Terps Helping Turtles
In conjunction with the Alternative Breaks program, every March since 2012, ILS students have spent their spring break caring for very special patients at the Karen Beasley Sea Turtle Rescue and Rehabilitation Center on Topsail Island, NC. The brainchild of the first ILS Associate Director, Dr. Boots Quimby, this exclusive break trip is reserved for ILS students only. The renown facility cares for multiple species of sea turtles as they recuperate from disease, environmental conditions, or injuries.
Students prepare for Terps Helping Turtles (the trip was named by a witty parent) with pre-departure meetings that include discussions of the rehabilitation center's mission, information sessions on the three species of sea turtle commonly in the hospital, and the environmental and human causes that result in turtle patients. Throughout the experience, students provide service to the center including: bathing turtles, preparing turtle meals and medication, scrubbing tanks, observing staff as they administer medication and physical therapy, general upkeep of the facilities and grounds, and educating local school children on the environmental factors that impact turtles. Each day students learn the uniquely named turtle's story of rescue and recovery plan. During their week of service students also spend their time living together, cooking meals, and reflecting upon their experiences.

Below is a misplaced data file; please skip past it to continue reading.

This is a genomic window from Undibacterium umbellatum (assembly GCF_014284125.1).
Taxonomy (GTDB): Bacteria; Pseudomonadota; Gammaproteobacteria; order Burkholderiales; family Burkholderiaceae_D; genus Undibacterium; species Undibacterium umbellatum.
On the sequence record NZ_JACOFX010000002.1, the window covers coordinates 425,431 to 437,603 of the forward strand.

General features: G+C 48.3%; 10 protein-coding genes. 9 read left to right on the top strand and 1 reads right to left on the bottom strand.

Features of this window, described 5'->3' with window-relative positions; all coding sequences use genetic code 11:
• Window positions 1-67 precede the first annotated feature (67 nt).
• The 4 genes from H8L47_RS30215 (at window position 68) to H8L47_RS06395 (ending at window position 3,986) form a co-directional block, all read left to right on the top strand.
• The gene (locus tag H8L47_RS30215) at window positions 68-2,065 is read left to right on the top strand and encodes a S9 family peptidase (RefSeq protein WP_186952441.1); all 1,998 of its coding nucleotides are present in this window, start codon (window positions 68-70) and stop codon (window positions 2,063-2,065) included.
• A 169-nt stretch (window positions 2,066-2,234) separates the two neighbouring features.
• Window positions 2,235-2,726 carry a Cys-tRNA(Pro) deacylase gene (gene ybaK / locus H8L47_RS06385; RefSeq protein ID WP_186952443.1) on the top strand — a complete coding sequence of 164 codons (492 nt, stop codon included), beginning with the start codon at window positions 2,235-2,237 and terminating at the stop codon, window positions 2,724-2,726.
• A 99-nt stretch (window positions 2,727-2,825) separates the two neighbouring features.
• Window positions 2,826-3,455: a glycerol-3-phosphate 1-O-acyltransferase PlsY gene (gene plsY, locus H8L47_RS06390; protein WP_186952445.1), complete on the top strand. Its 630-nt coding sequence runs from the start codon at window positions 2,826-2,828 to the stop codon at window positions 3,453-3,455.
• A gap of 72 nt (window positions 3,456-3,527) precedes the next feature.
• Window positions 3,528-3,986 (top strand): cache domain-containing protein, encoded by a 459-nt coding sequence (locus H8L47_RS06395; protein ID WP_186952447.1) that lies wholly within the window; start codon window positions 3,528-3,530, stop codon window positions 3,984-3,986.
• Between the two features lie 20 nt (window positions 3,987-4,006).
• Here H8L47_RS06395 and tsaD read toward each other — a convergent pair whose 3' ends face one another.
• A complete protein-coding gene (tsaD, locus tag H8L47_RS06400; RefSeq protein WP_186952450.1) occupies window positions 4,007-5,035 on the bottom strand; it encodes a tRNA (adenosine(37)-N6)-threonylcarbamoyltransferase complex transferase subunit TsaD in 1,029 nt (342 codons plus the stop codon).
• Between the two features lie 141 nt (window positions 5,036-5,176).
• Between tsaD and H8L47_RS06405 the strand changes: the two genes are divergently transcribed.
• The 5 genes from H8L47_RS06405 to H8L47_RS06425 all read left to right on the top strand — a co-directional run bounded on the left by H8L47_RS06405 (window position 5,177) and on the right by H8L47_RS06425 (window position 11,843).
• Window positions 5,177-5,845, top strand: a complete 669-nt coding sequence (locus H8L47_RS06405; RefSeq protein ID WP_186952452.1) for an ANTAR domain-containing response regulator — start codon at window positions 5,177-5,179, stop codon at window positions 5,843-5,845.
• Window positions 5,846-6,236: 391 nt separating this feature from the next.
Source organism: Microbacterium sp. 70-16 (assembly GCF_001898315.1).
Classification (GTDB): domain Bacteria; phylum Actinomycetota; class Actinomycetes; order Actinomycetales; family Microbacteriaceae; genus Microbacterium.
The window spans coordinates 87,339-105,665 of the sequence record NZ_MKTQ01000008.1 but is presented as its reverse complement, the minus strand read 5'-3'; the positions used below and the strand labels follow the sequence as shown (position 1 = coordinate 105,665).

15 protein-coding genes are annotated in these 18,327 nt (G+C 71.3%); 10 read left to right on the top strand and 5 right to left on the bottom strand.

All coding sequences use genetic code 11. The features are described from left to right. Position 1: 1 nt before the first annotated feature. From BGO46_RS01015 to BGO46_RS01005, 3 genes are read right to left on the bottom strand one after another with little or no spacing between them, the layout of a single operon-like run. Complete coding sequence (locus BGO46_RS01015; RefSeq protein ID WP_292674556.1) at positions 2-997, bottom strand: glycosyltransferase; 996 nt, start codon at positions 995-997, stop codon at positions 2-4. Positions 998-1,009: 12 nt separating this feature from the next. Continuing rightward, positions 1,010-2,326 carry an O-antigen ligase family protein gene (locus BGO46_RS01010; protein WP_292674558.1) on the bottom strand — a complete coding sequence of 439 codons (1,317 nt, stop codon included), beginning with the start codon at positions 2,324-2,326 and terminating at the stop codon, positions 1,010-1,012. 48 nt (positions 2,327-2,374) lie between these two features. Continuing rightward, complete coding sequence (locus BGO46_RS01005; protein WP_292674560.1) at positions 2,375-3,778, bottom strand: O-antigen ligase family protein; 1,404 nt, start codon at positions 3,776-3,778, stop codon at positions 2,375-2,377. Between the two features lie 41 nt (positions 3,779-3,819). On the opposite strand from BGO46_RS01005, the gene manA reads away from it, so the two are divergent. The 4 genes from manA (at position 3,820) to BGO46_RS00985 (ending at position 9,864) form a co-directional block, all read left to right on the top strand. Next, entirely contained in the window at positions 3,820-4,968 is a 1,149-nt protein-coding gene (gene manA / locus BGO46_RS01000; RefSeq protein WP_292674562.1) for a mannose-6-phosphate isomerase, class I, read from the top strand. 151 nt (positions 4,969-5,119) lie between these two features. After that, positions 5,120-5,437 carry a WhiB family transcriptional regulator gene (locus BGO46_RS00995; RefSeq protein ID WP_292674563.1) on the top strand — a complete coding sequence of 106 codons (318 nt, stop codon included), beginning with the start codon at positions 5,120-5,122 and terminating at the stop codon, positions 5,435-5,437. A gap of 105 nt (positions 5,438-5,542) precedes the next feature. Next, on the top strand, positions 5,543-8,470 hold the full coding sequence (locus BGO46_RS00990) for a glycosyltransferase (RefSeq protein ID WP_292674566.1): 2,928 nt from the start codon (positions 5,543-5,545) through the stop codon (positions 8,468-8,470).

Students have also had the opportunity to explore the surrounding community and augment their turtle rehabilitation center experience with visits to the Fort Fisher Aquarium and the Cape Fear Raptor Center. Additionally, ILS has partnered with staff at the University of North Carolina, Wilmington campus, to observe a turtle necropsy. Due to the obvious animal science components of Terps Helping Turtles, priority for the experience is awarded to our pre-vet students.
Common sea turtle species treated at the facility include green, Kemps Ridley and loggerhead sea turtles. Many of the turtles come to the facilty due to injuries sustained by boat propellers, becoming cold stunned when they enter into cold water currents or are exposed to cold winter air temperatures, or suffering from the loss of a flipper. During the week ILS students begin to understand all of the hard work that this volunteer-run organization does to rehabilitate and protect sea turtles in North Carolina.
Applications for this unique experience open in the fall semester. Students selected for the trip are required to attend regular pre-trip meetings, participant in fundraising and outreach activities, and attend a post-trip service day.
Learn more about the trip by watching our digital story for 2017!
For questions about this trip please contact us at email@example.com.